I do have insulation in my walls in my basement. I have floor trusses, and those are insulated around the outside of the walls too. I just read the R value of them It is R13. I poped the tile and it is still warm. I pulled the little piece of insulation on the outer wall to get the r value and it was cold on the paper side. So It is working good.

My unit was cleaned last year the coils were sprayed, pressures were checked and all was good. I thing (with my non expert opinion) that my unit was sized for the house upstairs and not downstairs. Origonally the downstairs was bare and open.
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Old 01-22-2005, 08:00 AM   #9
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Re: Heat Pump Not Keeping Up. What Do I Do?


Sounds like you are in fairly decent shape except for your windows. The insulating contractor sounds like a really honest person. He is right in that windows are a big area of heat loss and a top priority for money spent. I would still climb up there and check out the insulation for myself, sounds like you know what to look for.

The problem is this: 98 percent of the contractors out there think that r-38 fiberglass insulation is fine. In my opinion(for what little that is worth) it is not. I think r-50 using anything that does not convect air is needed. If you want to stick to fiberglass, that is fine but you would need to add r-38 unbatted over whatever you have now to come close to being equal to r-50 cellullose.

In summary: If you go up in your attic and see r-38 fiberglass, or less, you need more insulation. If you see cellullose and it is less than 14 inches deep, you need more insulation.

Sorry for getting off the HVAC trail, but the heat load is part of the equation.
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Old 01-22-2005, 11:18 PM   #10
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Re: Heat Pump Not Keeping Up. What Do I Do?


Ohh no you are not off track. It is all realative to my issues. i will check the insulation. As a matter of fact. I'll do it now. I have pull down stairs.

R-30

Well I guess that may answer a few questions. I did some reading on homes in my area, and what the insulation R value should be. I did check it at the time and it was good. We do get some cold months here in Southern Maryland. Usually around 30 for a low good 2 months. Mostly up around 40 though. Then in the summer we get upper 90's for a good few days-weeks depends, mostly lower 90's for about 2 months I guess.

Looks like I should get some of that insulation... :Thumbs:
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Old 01-23-2005, 08:35 PM   #11
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Re: Heat Pump Not Keeping Up. What Do I Do?


I didnt realize you guys had that fewer degree heating days than us here in southern indiana, but looks like Harford County Maryland shows about 4600 degree heating days, whereas we are about 5200 dhh. Sounds like prime heat pump climate to me. A little bit of cellullose blown over the fiberglass couldnt hurt. I blew about 16 inches in my home.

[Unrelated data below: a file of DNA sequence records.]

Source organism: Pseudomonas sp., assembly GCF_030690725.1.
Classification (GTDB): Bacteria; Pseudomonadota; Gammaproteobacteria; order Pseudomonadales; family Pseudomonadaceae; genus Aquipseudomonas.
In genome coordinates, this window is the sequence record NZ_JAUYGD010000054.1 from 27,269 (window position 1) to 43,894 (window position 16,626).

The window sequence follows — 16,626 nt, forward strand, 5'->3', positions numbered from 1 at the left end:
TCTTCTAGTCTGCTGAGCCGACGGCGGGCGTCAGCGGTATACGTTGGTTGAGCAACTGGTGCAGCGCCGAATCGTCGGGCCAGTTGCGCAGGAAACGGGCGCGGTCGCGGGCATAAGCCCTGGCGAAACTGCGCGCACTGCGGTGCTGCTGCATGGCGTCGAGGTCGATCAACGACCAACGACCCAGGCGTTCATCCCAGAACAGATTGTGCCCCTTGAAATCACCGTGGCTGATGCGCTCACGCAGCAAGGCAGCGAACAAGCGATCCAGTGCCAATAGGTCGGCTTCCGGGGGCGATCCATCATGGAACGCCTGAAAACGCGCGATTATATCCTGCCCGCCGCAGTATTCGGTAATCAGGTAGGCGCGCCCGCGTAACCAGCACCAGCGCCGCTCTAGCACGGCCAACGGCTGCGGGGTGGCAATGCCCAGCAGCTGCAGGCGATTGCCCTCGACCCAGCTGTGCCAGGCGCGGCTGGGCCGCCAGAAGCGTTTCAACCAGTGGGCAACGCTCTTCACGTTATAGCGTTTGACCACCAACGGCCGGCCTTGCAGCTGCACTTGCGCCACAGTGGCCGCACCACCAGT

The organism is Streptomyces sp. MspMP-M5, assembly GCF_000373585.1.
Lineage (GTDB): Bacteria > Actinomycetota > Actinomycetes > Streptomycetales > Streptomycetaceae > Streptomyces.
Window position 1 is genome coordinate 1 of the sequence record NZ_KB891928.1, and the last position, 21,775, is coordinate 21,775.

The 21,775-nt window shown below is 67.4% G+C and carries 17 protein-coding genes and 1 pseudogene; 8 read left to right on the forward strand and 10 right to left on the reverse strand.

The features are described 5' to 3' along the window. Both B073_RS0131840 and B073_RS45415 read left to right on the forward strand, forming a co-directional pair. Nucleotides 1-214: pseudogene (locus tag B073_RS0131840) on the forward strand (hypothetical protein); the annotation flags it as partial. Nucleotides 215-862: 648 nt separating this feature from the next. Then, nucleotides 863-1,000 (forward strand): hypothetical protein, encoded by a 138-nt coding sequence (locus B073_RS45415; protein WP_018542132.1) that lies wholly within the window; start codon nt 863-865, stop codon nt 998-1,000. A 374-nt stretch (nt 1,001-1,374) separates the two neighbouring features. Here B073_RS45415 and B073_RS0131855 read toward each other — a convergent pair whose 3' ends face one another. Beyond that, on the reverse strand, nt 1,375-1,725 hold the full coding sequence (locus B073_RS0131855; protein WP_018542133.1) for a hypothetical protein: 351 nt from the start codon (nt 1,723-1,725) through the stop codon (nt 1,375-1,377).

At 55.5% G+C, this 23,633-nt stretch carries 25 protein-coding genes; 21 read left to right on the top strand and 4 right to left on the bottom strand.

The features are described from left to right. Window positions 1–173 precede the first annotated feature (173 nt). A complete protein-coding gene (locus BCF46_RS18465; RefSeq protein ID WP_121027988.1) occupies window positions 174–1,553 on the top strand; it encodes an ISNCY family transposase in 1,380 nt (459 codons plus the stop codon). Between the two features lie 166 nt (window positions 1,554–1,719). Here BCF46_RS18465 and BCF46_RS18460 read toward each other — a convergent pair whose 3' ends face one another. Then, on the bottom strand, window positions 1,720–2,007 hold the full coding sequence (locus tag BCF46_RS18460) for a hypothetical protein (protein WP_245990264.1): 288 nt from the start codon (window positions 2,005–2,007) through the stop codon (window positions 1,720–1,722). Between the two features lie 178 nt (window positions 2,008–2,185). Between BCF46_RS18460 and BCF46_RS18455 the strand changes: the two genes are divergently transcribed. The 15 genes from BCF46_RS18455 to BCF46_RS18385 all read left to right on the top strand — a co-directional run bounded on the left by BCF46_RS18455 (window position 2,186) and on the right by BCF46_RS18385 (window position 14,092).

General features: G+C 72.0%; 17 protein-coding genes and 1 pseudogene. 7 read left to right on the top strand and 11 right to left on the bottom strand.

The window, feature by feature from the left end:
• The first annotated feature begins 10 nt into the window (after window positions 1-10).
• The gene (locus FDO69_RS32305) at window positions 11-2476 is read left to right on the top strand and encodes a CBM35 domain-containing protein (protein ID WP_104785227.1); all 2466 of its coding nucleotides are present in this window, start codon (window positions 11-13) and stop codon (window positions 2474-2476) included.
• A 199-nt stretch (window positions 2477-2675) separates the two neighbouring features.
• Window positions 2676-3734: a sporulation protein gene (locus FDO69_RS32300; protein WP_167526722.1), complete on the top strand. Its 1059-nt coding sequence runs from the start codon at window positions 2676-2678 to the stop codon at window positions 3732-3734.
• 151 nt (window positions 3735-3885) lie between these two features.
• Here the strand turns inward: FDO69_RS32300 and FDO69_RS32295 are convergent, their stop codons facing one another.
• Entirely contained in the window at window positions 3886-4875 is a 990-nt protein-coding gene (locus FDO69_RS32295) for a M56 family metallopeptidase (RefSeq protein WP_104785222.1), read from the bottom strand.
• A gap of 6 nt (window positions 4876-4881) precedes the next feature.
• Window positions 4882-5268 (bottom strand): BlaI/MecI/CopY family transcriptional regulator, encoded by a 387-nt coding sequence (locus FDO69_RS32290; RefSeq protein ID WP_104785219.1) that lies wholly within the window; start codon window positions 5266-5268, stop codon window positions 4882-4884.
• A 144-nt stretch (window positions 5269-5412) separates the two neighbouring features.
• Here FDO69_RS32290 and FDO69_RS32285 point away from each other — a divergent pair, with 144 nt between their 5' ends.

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Old 01-23-2005, 08:47 PM   #12
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Re: Heat Pump Not Keeping Up. What Do I Do?


Ohh so you could look up my needs for my area. That is cool. A little more insulation my be the ticket
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Old 01-26-2005, 03:39 PM   #13
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Re: Heat Pump Not Keeping Up. What Do I Do?


From that M # it looks like you have a 2 ton unit (024 = 24,000 BTU's @ 12,000 BTU's per ton)

I am in southern NJ. Rules-of-Thumb are no substitute for proper engineering calculation and design. Nonetheless; let's ramble about this thing for a bit -

Around here it takes about 1 ton of A/C to cool about 500 - 600 square feet of floor space. Which makes you about right for cooling if it's like NJ weather where you live.

And it takes about 20-25 BTU's per square foot of space for heating.

The real problem with applying an air conditioning unit as a heat pump to provide heating is that the typical heating and cooling loads requirements are so different.

Humidity control is critical to cooling performance and so the A/C sizing needs to be right on the money. The heat pump is almost always too small and it's heat output must be added to with some other form of heat. Most often this is done with electric elements.

Now; a heat pump, when heating, provides about 15,000 BTU's per ton under ideal conditions - say on a 50-55 degree day. This output reduces radically at lower temperatures. I would have to see the performance curves on your equipment to project exactly where the 'zero return' point is, but it's likely about 10-15 degrees outdoor temp.

As the temperture falls outside two things happen -

1. You house requires more BTU's to heat it.

2. Your heat pump is able to supply less BTU's to heat your house.

First you need to make your heat pump work it's best and so minimize the time that you have to use addditional heat.